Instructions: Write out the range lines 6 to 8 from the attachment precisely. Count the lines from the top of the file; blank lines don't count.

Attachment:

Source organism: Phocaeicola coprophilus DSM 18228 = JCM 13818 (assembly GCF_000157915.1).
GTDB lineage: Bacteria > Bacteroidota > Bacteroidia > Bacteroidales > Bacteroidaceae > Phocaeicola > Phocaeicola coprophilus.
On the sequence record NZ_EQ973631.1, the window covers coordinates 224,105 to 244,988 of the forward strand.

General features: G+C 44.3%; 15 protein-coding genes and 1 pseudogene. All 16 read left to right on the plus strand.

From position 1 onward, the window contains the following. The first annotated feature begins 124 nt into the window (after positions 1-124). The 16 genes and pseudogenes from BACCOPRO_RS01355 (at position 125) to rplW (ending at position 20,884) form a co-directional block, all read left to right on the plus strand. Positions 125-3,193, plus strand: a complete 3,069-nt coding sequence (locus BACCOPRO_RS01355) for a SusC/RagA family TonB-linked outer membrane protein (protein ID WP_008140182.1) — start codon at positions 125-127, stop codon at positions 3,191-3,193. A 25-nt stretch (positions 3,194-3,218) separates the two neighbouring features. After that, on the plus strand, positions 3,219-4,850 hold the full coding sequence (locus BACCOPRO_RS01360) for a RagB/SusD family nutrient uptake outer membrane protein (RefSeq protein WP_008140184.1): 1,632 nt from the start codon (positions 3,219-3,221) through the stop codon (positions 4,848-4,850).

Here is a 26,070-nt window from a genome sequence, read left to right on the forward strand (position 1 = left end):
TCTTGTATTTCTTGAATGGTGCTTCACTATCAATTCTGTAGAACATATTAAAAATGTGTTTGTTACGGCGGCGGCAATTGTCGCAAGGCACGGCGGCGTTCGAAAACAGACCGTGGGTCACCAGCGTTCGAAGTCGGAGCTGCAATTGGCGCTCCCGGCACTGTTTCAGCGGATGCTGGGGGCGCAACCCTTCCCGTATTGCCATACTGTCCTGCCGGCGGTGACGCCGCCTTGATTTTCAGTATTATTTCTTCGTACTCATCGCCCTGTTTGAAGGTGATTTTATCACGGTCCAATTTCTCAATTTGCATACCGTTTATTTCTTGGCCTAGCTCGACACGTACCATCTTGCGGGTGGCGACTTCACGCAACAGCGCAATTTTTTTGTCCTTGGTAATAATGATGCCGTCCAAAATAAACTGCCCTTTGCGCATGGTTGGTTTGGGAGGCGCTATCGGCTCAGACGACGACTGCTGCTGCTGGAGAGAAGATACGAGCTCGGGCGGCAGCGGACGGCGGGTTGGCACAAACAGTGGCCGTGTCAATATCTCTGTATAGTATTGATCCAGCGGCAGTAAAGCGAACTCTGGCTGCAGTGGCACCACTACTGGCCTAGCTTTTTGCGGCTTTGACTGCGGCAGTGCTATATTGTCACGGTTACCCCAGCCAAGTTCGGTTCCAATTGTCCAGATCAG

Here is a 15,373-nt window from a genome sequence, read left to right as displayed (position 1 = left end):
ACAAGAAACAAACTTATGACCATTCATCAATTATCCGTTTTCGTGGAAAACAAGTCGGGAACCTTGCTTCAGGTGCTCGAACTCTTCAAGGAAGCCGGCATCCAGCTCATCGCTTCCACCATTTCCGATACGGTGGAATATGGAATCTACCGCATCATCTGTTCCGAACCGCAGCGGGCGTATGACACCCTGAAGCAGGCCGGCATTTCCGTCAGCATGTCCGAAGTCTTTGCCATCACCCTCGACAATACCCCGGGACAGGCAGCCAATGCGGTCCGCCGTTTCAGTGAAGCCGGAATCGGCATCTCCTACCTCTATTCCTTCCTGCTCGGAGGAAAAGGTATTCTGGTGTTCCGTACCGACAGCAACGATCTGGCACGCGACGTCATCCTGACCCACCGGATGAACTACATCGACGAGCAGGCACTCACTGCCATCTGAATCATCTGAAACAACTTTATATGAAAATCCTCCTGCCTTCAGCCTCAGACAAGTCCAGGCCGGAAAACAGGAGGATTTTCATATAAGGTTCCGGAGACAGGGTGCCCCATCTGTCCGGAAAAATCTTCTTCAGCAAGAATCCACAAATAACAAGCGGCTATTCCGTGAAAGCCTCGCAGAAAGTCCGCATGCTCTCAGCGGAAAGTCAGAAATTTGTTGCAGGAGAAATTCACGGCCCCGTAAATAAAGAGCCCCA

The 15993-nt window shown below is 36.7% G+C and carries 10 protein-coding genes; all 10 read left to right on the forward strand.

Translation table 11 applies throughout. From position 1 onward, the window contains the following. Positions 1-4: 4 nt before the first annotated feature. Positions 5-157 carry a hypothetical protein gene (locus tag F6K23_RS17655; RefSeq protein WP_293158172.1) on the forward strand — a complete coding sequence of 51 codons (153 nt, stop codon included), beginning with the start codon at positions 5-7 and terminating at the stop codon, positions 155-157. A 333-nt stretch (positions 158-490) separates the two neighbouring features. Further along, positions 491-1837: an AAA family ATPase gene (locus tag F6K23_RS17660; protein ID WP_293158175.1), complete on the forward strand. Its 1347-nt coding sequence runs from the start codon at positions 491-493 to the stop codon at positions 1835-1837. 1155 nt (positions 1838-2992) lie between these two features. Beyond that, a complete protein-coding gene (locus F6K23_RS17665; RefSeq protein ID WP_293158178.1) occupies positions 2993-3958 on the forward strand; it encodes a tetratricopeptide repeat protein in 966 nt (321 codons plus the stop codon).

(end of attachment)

Here is a 26,070-nt window from a genome sequence, read left to right on the forward strand (position 1 = left end):
TCTTGTATTTCTTGAATGGTGCTTCACTATCAATTCTGTAGAACATATTAAAAATGTGTTTGTTACGGCGGCGGCAATTGTCGCAAGGCACGGCGGCGTTCGAAAACAGACCGTGGGTCACCAGCGTTCGAAGTCGGAGCTGCAATTGGCGCTCCCGGCACTGTTTCAGCGGATGCTGGGGGCGCAACCCTTCCCGTATTGCCATACTGTCCTGCCGGCGGTGACGCCGCCTTGATTTTCAGTATTATTTCTTCGTACTCATCGCCCTGTTTGAAGGTGATTTTATCACGGTCCAATTTCTCAATTTGCATACCGTTTATTTCTTGGCCTAGCTCGACACGTACCATCTTGCGGGTGGCGACTTCACGCAACAGCGCAATTTTTTTGTCCTTGGTAATAATGATGCCGTCCAAAATAAACTGCCCTTTGCGCATGGTTGGTTTGGGAGGCGCTATCGGCTCAGACGACGACTGCTGCTGCTGGAGAGAAGATACGAGCTCGGGCGGCAGCGGACGGCGGGTTGGCACAAACAGTGGCCGTGTCAATATCTCTGTATAGTATTGATCCAGCGGCAGTAAAGCGAACTCTGGCTGCAGTGGCACCACTACTGGCCTAGCTTTTTGCGGCTTTGACTGCGGCAGTGCTATATTGTCACGGTTACCCCAGCCAAGTTCGGTTCCAATTGTCCAGATCAG

Here is a 15,373-nt window from a genome sequence, read left to right as displayed (position 1 = left end):